It has been reported recently that activation of presynaptic nicotinic ACh receptors gives rise to large-amplitude mEPSCs through activating intracellular Ca2+ release in hippocampal CA3 pyramidal neurons (Sharma and Vijayaraghavan, 2003). We examined whether this is also the case for αβmATP-induced large minis in the cNTS. After preincubation for >10–20 min with, and in the presence of ryanodine (100 μm), a ryanodine receptor blocker, cyclopiazonic acid (CPA; 20 μm), a reversible inhibitor of sarcoplasmic reticulum Ca2+-ATPase, or 2-aminoethoxydiphenylborane (2APB; 100 μm), a membranepermeable inhibitor of inositol 1,4,5-triphosphate (IP3) receptors, αβmATP gave rise to increased mEPSC frequency and large minis, which were not significantly different from those observed in the absence of these inhibitors. The mEPSC frequency was increased by αβmATP from 4.4 ± 0.6 to 18.6 ± 3.0 events per second, from 5.4 ± 2.2 to 21.6 ± 4.7 events per second, and from 5.7 ± 1.1 to 20.4 ± 2.7 events per second in the presence of ryanodine, CPA, and 2APB, respectively, which were not significantly different from the values in the absence of these inhibitors. The average mEPSC amplitude of the events belonging to the largest 10th percentile also increased significantly with αβmATP from –21.8 ± 2.5 to –37.9 ± 5.7 pA, from –26.6 ± 3.6 to –44.2 ± 6.5 pA, and from –25.4 ± 2.5 to –46.2 ± 2.0 pA, respectively, in the presence of ryanodine, CPA, and 2APB, respectively, which were not significantly different from the increments in the absence of these inhibitors. These results indicate that Ca2+ release from the intracellular stores is not the primary mechanism responsible for the occurrence of large minis.
αβmATP-evoked mEPSPs can elicit postsynaptic firing
It is generally believed that “miniature” action potential-independent transmitter release is a sort of “noise” in the synaptic transmission with only minor functional roles (Zucker, 2003). One might expect, however, that the large increases in frequency and amplitude of mEPSCs observed during αβmATP application demonstrated above may lead the postsynaptic cell to generate action potentials in the complete absence of action potential- and VDCC-dependent release through temporal summation of these high-frequency large-amplitude mEPSPs. A recent report shows that activation of presynaptic nicotinic receptors leads to postsynaptic firing in the hippocampus (Sharma and Vijayaraghavan, 2003). In their study, however, the demonstration of postsynaptic firing was made in the absence of any blockers of action potential-dependent release and VDCCs, leaving a possibility that action potential-dependent release occurred after the activation of nicotinic receptors. In cNTS synapses, as shown above, activation of presynaptic P2X receptors triggered glutamate release even when VDCCs were completely blocked by Cd2+ in the absence of TTX (Fig. 2). This allowed us to directly examine whether postsynaptic firing occurs after activation of presynaptic P2X receptors in the presence of Cd2+ (a condition allowing one to suppress action potential-dependent exocytosis), but in the absence of TTX (a condition allowing one to detect postsynaptic firing). In these experiments, the membrane potential of the neurons was recorded under current-clamp conditions (Fig. 6). The membrane potential before αβmATP application was kept at the same subthreshold level of approximately –65 mV by DC current injection (Iinj, <15 pA) (Fig. 6, each panel) in all experiments of this series so that the cell did not spontaneously generate action potentials before each drug application. Application of αβmATP initiated action-potential generation, which was attributable to the summation of EPSPs (Fig. 6A, right). In all three neurons tested under current clamp, no sustained depolarization of the postsynaptic neuron was detected during and after application of αβmATP (Fig. 6A,C), consistent with the absence of a detectable shift of holding current under voltage-clamp with αβmATP (Figs. 1A,D, 2A, 3A, 4A, 5A) (Kato and Shigetomi, 2001). In the presence of Cd2+, which completely abolished the TS-evoked EPSCs in all neurons tested (Fig. 6B,D), αβmATP still promoted action-potential generation (Fig. 6C, left) attributable to the summation of large EPSPs (Fig. 6C, right). Cd2+ did not significantly affect this marked and significant increase in the action-potential frequency induced by αβmATP (Fig. 6E).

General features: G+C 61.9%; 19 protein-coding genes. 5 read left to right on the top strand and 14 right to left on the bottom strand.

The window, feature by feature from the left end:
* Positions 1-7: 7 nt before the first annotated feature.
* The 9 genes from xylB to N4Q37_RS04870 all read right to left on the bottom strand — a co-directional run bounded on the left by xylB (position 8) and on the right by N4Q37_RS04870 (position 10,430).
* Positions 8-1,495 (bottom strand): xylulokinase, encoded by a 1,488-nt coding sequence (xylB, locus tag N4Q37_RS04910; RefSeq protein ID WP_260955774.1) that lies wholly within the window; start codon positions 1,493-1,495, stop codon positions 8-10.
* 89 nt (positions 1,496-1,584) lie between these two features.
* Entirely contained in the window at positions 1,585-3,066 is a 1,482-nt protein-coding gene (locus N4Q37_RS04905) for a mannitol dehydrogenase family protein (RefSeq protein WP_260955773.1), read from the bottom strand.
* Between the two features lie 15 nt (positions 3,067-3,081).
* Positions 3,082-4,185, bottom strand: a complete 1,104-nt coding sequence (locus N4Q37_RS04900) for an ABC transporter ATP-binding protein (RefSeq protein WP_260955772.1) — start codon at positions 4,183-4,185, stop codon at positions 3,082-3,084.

IPSC frequency was not affected by αβmATP
As stated in Introduction, activation of P2X receptors in cNTS neurons in anesthetized rats exerts profound autonomic effects that are abolished after blockade of ionotropic glutamate receptors (Scislo and O'Leary, 2000). In the cNTS, GABAergic and glycinergic interneurons, which receive excitatory inputs from the primary afferents and excitatory interneurons, inhibit activities of large projecting neurons (Champagnat et al., 1986; Kawai and Senba, 1996). We confirmed that the release facilitation by P2X receptor agonists occurs only at excitatory synapses and not with inhibitory ones by recording IPSCs from large cNTS neurons that predominantly receive inhibitory inputs (Champagnat et al., 1986; Kawai and Senba, 1996). IPSCs were recorded with patch electrodes mainly containing CsCl in the presence of kynurenic acid (3 mm) to block ionotropic glutamate receptors and in the absence of picrotoxin. With these recording conditions, IPSCs could be detected as large inward events (Fig. 7). In both the absence and presence of TTX, IPSC frequency was affected neither by αβmATP nor by ATP at 100 μm in all 11 neurons examined (Fig. 7). There was no significant difference in miniature IPSC frequency before and during application of ATP and αβmATP, indicating that the increase in transmitter release by activation of presynaptic P2X receptors is specific to excitatory synapses.